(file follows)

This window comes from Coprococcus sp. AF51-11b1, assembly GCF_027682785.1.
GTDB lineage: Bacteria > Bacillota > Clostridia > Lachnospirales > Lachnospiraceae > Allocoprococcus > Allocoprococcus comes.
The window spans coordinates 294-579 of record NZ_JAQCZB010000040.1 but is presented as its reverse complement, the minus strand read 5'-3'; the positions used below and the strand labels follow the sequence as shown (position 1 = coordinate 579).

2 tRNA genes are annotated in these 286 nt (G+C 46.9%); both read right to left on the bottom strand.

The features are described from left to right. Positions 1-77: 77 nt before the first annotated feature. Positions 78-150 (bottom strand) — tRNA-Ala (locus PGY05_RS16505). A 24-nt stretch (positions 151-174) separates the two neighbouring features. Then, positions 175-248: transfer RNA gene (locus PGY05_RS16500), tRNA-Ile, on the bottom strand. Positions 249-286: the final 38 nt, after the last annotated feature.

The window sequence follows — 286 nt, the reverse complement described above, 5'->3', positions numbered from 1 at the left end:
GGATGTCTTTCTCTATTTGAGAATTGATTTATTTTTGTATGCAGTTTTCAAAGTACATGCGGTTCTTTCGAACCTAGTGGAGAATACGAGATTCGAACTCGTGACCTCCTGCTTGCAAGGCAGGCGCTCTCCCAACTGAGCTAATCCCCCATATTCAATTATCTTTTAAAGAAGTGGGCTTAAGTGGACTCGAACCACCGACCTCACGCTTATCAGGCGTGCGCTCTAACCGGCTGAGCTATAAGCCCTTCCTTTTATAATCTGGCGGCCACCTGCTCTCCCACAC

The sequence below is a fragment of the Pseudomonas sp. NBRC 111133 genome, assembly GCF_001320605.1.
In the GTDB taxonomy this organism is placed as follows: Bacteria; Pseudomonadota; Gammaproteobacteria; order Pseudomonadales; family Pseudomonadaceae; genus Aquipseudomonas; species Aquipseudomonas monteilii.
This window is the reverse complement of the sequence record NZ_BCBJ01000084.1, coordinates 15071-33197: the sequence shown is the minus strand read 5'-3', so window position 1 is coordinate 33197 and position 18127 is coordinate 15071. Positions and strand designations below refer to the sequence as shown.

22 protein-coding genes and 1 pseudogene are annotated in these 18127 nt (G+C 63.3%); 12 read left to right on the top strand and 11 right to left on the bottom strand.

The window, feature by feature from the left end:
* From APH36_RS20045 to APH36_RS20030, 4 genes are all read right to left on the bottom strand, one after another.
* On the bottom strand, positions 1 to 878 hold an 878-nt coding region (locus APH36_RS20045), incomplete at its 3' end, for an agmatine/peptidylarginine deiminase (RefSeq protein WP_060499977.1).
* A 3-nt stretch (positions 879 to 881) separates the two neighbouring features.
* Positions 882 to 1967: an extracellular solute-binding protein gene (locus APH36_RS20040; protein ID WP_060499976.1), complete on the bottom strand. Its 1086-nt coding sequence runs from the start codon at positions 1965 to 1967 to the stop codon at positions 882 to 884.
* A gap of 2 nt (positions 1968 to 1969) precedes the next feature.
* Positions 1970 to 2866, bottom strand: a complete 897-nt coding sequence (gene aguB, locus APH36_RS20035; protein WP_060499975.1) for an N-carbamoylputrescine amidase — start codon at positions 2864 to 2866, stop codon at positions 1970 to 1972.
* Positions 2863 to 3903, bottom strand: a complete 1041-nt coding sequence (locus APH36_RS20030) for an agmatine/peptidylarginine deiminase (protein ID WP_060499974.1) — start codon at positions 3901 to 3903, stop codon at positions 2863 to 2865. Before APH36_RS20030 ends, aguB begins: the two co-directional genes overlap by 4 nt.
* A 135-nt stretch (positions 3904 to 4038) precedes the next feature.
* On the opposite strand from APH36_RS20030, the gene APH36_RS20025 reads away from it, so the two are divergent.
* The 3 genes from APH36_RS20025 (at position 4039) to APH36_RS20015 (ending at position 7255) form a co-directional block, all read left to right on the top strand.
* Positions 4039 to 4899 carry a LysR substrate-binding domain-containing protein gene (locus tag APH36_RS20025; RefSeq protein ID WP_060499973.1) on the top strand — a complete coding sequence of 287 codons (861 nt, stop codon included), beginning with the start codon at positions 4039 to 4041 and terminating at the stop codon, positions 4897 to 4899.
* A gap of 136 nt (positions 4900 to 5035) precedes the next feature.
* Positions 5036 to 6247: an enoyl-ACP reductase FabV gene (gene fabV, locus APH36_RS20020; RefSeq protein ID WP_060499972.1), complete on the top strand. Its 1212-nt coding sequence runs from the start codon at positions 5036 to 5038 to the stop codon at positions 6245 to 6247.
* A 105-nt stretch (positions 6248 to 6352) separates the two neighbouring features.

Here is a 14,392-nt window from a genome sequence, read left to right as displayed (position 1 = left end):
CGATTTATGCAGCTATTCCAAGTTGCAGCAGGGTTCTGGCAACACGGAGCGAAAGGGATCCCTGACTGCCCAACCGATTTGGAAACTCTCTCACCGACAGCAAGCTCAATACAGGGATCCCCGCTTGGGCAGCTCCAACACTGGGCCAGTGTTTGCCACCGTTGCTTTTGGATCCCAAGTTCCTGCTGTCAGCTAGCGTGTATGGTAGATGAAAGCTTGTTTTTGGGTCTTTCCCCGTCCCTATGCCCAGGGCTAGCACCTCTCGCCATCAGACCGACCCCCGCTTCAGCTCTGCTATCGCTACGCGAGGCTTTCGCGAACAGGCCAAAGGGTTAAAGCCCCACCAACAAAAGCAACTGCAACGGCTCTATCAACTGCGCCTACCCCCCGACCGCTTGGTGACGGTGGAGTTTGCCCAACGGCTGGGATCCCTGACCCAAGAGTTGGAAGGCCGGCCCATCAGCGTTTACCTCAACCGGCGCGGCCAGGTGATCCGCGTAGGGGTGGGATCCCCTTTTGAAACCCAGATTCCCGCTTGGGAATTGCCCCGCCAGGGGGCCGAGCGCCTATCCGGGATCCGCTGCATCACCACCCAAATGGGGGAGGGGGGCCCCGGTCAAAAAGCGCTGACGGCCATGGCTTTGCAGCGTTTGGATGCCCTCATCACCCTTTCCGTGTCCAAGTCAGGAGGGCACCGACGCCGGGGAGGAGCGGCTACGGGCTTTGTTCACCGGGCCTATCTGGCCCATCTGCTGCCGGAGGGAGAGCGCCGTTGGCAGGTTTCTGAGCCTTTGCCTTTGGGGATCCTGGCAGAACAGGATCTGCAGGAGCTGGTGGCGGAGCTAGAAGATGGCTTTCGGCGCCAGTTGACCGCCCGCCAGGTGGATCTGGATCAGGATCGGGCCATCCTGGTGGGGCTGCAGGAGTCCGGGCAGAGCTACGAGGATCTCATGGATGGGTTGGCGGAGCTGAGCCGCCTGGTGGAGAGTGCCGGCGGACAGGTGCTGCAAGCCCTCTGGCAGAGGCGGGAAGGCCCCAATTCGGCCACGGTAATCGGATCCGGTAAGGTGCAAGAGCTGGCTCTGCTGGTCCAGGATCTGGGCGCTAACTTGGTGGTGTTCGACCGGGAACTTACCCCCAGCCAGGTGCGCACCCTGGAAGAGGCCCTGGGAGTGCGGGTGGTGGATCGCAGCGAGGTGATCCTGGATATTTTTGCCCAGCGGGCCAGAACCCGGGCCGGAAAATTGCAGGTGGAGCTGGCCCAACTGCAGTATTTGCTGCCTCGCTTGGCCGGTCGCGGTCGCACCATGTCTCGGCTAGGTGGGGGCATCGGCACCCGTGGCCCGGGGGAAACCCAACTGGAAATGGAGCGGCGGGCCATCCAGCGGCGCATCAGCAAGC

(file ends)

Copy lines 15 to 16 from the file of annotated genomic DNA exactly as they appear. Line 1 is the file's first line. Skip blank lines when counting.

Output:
* A 3-nt stretch (positions 879 to 881) separates the two neighbouring features.
* Positions 882 to 1967: an extracellular solute-binding protein gene (locus APH36_RS20040; protein ID WP_060499976.1), complete on the bottom strand. Its 1086-nt coding sequence runs from the start codon at positions 1965 to 1967 to the stop codon at positions 882 to 884.